Over at Spot-on (where I’ve been remiss in keeping up my remedial education work for the non-specialists) I’m up talking about optimism over recent polling results about the nation’s appetite for universal coverage reform— Looks Good, Doesn’t Fly.
As ever come back here to comment.
Two weeks ago, what seemed to be a very interesting survey appeared in The New York Times.
It suggested that most Americans were supportive of universal health
care, and more importantly were interested in considering raising taxes
to pay for it. Several gleeful commentators on the left, and even a few
on the right, considered this was a new dawn for the health reform
Unfortunately this is nothing new. Americans have always been in favor
of universal health care. At least they have been when you ask them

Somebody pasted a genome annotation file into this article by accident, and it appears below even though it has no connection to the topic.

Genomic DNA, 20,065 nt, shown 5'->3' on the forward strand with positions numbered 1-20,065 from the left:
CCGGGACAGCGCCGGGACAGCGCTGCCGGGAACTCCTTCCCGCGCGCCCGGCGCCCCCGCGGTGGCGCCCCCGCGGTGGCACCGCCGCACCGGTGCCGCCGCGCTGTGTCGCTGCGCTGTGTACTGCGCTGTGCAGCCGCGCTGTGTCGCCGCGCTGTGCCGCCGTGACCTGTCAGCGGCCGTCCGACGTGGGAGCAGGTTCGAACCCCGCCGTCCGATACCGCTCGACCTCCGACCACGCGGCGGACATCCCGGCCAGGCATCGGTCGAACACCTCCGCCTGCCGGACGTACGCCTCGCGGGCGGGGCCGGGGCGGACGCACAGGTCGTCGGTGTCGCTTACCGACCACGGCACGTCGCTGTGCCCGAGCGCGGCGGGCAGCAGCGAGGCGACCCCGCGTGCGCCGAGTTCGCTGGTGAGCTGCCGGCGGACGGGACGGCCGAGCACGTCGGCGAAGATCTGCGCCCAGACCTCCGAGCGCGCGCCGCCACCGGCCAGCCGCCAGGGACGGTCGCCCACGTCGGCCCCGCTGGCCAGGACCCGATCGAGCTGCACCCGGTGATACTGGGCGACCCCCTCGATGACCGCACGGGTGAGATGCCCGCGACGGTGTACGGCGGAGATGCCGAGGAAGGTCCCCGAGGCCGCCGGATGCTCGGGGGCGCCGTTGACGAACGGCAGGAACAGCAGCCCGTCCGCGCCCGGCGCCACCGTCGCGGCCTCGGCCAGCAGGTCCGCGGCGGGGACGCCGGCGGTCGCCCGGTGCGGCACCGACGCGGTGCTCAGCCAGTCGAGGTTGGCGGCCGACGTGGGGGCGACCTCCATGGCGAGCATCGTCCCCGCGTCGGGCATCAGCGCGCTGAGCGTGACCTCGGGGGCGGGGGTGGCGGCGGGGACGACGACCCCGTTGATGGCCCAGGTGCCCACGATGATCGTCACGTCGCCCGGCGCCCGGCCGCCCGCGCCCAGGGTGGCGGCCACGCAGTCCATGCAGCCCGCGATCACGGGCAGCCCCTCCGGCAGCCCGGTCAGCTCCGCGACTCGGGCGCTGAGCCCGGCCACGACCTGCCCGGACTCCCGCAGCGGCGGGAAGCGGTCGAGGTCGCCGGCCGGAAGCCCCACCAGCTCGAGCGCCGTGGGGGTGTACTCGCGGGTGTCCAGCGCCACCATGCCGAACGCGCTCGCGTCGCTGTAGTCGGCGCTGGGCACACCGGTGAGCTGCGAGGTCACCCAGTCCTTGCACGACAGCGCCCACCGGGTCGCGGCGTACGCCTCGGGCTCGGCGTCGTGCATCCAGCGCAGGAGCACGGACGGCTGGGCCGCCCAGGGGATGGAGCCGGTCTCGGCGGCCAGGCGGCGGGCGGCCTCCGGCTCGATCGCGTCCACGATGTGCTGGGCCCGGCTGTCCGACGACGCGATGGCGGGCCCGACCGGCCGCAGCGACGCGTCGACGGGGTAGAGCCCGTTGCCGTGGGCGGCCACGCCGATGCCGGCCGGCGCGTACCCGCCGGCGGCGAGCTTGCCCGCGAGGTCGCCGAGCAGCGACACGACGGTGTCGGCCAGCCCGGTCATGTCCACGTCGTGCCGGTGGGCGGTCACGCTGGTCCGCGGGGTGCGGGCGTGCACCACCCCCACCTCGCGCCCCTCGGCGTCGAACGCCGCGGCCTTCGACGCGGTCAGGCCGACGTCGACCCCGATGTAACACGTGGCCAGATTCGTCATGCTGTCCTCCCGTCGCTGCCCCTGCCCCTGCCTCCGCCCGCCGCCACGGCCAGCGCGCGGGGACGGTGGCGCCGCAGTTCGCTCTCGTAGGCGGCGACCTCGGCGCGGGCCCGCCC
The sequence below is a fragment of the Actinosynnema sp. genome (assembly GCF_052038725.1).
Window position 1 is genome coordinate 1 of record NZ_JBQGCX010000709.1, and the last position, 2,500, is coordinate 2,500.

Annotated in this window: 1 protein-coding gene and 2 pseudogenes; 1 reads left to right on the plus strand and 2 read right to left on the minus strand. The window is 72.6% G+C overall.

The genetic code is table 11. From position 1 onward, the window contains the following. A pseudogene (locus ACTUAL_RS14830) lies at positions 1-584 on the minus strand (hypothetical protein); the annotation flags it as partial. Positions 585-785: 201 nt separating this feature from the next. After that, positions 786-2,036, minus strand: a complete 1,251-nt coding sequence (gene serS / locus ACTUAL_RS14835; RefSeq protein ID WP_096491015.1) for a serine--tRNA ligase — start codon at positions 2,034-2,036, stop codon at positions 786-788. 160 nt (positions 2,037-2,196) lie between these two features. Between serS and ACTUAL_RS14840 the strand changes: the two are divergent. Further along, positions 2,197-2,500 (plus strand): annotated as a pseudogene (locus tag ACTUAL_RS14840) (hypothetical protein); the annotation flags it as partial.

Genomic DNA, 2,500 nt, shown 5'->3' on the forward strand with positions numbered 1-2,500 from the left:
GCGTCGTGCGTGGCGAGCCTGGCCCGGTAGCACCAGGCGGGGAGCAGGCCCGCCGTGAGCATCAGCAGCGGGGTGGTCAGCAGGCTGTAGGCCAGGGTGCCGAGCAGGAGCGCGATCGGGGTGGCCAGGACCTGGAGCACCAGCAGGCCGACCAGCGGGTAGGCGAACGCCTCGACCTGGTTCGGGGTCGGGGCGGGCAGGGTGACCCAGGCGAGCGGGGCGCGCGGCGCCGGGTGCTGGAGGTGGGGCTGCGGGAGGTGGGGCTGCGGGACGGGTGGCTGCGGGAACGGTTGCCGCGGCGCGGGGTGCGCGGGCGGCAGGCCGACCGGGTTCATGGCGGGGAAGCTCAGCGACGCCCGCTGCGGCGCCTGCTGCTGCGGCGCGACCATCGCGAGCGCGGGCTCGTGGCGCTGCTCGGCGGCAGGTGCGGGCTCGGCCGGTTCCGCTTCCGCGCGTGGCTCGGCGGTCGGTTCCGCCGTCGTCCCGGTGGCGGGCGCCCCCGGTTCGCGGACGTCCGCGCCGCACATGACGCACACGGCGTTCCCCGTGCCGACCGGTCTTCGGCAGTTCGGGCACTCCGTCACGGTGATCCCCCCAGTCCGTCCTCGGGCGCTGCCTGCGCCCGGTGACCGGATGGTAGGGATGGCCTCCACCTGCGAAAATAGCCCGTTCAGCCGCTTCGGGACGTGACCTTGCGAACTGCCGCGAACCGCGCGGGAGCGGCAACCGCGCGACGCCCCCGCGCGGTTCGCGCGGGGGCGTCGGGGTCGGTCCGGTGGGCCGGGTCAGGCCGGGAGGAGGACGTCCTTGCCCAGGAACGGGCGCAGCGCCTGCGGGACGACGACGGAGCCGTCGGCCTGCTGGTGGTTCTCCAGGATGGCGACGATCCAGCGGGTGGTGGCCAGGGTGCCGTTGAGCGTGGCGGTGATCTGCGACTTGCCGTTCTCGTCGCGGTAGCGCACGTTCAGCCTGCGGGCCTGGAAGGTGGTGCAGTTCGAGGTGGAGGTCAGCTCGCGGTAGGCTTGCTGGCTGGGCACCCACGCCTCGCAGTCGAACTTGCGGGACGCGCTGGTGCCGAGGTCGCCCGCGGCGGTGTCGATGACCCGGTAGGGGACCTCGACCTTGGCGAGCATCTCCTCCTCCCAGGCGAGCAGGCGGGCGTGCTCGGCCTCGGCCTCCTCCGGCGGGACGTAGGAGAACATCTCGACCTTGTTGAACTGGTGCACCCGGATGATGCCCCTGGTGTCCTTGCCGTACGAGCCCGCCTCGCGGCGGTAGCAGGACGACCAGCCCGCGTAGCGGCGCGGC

about it in surveys. Unfortunately there are several other things they
say in surveys that they are also in favor of that undermine the
prospects for “universal” coverage. For example, in 2003 by small
plurality, Americans said they preferred the Canadian health care system to their own. But don’t worry they said the same thing in 1989!
None of these polls mean either that Americans do actually prefer the
Canadian system (especially given how little they know about how either
country’s system actually works) or that something similar will
actually hop the border and come to the lower 48 any time soon. Continue